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Norwegian Cruise Line Holdings Ltd. (NYSE: NCLH)
Q2 2018 Earnings Conference Call
Aug. 9, 2018, 10:00 a.m. ET

Contents:

  • Prepared Remarks
  • Questions and Answers
  • Call Participants

Prepared Remarks:

Operator

Good morning and welcome to the Norwegian Cruise Line Holdings second quarter 2018 earnings conference call. My name is Liz and I will be your operator. At this time, all participants are in a listen-only mode. Later, we will conduct a question-and-answer session and instructions for the session will follow at that time. If anyone should require assistance during the conference, please press * then 0 on your touchtone telephone. As a reminder to all participants, this conference call is being recorded.

I would now like to turn the conference over to your host, Ms. Andrea DeMarco, Vice President of Investor Relations and Corporate Communications. Ms. DeMarco, please proceed.

Andrea DeMarco -- Vice President, Investor Relations and Corporate Communications

Thank you, Liz. Good morning, everyone, and thank you for joining us for our second quarter 2018 earnings call. I am joined today by Frank Del Rio, President and Chief Executive Officer of Norwegian Cruise Line Holdings; Mark Kempa, Senior Vice President and Interim Chief Financial Officer; and Andy Stuart, President and Chief Executive Officer of Norwegian Cruise Line.

Frank will begin the call with opening commentary, after which Mark will follow to discuss results for the quarter, as well as provide guidance for 2018 before turning the call back to Frank for some closing words. We will then open the call for your questions. As a reminder, this conference call is being simultaneously webcast on the company's Investor Relations website at www.nclhltdinvestor.com and will be available for replay for 30 days following today's call.

Before we discuss our results, I'd like to cover a few items. Our press release with second quarter 2018 results was issued this morning and is available on our Investor Relations website. This call includes forward-looking statements that involve risks and uncertainties that could cause our actual results to differ materially from such statements. These statements should be considered in conjunction with the cautionary statements contained in our earnings release. Our comments may also reference non-GAAP financial measures. A reconciliation of the most directly comparable GAAP financial measures and other associated disclosures are contained in our earnings release.

With that, I'd like to turn the call over to Frank Del Rio. Frank?

Frank J. Del Rio -- President and Chief Executive Officer

Thank you, Andrew, and good morning, everyone. Today, I'm pleased to announce another quarter of record financial performance for Norwegian Cruise Line Holdings, underscored by a robust, macroeconomic environment that shows no signs of weakening and bolstered by marketing initiatives that continue to drive strong consumer demand across our 3 award-winning brands.

This robust environment, combined with our record first half earnings performance, the stellar introduction of the latest ship in our fleet, Norwegian Bliss, and a solid booked position for the second half of the year have led us to meaningful increase our earnings expectations for full-year 2018. Mark will discuss the details of our record financial results for the quarter a little later on, which included measurable out performance in both top line revenue and bottom line earnings, while I will discuss some of the strategic initiatives that have resulted in our increased earnings power and heightened expectations for full-year 2018 and beyond.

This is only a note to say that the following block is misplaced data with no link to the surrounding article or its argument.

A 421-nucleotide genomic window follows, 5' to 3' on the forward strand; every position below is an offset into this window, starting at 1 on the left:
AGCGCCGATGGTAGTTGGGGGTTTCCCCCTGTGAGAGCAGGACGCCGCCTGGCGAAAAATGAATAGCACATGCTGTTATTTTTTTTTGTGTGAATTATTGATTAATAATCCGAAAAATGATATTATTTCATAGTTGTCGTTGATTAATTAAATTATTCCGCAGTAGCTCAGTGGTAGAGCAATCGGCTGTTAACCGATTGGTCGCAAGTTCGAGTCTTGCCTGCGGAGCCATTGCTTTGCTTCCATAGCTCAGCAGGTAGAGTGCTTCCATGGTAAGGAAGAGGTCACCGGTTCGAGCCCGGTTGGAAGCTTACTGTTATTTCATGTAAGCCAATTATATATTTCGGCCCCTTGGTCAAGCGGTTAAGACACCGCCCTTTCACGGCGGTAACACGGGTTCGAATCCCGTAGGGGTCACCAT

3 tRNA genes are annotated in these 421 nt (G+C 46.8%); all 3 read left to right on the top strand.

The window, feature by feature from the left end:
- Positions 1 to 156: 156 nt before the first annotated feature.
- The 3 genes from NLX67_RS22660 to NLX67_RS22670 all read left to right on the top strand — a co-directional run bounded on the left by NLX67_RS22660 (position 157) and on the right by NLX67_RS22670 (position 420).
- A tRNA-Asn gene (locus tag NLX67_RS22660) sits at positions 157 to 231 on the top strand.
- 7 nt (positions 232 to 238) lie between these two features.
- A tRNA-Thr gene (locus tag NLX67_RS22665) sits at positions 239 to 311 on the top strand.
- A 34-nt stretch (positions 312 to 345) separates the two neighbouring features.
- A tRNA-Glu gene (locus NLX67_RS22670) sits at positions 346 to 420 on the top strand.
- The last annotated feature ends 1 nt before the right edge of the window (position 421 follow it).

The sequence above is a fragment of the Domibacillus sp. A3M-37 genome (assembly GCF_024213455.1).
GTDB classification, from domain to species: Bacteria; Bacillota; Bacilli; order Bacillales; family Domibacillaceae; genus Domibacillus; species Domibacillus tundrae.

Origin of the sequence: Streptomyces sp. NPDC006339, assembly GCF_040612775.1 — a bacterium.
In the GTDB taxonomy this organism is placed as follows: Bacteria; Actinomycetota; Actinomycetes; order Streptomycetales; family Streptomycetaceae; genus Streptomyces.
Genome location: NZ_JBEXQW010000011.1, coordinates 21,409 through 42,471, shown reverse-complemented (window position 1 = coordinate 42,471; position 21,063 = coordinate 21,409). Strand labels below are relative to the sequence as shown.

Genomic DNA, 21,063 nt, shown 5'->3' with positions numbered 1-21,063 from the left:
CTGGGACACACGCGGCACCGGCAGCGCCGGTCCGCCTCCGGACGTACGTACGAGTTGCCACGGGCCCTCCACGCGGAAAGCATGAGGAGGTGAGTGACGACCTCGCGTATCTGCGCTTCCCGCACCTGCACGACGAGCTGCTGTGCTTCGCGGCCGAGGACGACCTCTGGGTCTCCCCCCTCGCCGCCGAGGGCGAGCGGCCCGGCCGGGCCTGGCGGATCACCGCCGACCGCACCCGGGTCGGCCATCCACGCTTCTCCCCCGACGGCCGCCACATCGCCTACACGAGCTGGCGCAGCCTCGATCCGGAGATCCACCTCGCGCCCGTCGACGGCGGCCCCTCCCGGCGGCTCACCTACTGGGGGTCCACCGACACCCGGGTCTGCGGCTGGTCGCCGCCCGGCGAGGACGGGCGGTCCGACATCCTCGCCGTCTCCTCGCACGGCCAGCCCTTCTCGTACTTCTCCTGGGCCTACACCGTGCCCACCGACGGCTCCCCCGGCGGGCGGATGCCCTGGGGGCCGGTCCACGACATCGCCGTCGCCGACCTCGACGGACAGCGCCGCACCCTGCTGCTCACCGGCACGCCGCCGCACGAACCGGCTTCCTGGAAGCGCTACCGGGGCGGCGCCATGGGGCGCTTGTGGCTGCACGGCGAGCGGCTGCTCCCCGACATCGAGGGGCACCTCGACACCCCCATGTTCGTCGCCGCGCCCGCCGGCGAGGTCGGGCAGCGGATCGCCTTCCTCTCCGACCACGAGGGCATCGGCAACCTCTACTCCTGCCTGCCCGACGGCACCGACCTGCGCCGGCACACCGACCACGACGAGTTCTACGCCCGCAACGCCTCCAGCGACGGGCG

A few weeks ago, we announced a strategic shift in our 2019 and 2020 fleet deployments to capitalize on the strong and sustained cruise demand we are witnessing by enhancing our itineraries to include more ships operating more sailings in better performing unserved and underserved markets. Currently, we took the opportunity to preview our earnings expectations for full-year 2018.

Today, I am pleased to report that we have not only increased our prior earnings guidance for the year, but that confidence in our performance expectations is now such that we have increased the midpoint of our full-year guidance well above the high end of our previous guidance range. Our guidance for the full-year adjusted earnings per share is now in the range of $4.70 to $4.80, with a midpoint that puts our expected year-over-year adjusted earnings-per-share growth at approximately 20%.

This improved outlook is even more impressive given that it is inclusive of expected headwinds from higher fuel pricing, fluctuating foreign exchange rates, and an impact of approximately $0.10 per share related to certain short-term market disruptions on Norwegian's Joy's China sailings and the incremental sales and marketing expense associated with the new itineraries.

One reason for our more bullish outlook has been the stellar performance of Norwegian Bliss. I want to take a moment to congratulate Andy Stuart and the team at Norwegian Cruise Lines for a textbook introduction of a new ship to the marketplace. The team executed the launch plan flawlessly and in every aspect, from sticking zealously to the booking curve to consistently stimulating quality demand in the lead-up to launch to delivering a record-setting inaugural program that introduced Bliss to thousands of travel partners in several of the world's leading cruise ports while garnering over 2.4 billion media impressions in the process.